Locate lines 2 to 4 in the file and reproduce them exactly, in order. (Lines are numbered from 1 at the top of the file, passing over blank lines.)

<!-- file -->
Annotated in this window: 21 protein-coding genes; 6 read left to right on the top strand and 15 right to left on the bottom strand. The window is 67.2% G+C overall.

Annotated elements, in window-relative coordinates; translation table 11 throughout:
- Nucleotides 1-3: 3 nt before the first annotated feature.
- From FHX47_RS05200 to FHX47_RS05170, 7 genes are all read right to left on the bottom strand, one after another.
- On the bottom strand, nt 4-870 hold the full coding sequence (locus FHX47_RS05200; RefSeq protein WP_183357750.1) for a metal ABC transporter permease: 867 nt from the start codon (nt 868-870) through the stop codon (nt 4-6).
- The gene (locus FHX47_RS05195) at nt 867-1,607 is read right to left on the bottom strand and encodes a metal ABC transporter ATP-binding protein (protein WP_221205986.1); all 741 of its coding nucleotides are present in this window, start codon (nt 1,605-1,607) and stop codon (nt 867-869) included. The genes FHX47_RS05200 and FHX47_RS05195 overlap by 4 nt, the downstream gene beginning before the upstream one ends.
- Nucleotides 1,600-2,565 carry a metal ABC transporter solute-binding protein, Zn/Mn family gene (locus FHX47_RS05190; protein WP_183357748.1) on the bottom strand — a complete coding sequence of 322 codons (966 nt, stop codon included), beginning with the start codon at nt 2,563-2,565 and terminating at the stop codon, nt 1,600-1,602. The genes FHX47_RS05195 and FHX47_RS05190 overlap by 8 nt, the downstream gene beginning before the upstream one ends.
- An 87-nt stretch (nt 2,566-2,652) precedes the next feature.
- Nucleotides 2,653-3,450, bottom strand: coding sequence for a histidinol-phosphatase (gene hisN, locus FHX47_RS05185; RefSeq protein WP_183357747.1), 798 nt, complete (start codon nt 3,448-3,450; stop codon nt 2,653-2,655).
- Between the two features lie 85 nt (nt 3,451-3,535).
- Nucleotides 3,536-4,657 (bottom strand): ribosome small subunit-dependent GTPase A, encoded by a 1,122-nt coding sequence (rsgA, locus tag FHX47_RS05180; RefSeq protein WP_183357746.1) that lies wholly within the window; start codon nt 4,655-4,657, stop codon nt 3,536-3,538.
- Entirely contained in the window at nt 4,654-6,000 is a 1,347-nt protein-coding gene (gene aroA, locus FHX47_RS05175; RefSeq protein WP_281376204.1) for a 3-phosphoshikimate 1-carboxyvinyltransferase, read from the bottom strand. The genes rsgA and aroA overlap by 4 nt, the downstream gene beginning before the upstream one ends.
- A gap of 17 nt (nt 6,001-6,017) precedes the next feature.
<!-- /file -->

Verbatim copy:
Annotated elements, in window-relative coordinates; translation table 11 throughout:
- Nucleotides 1-3: 3 nt before the first annotated feature.
- From FHX47_RS05200 to FHX47_RS05170, 7 genes are all read right to left on the bottom strand, one after another.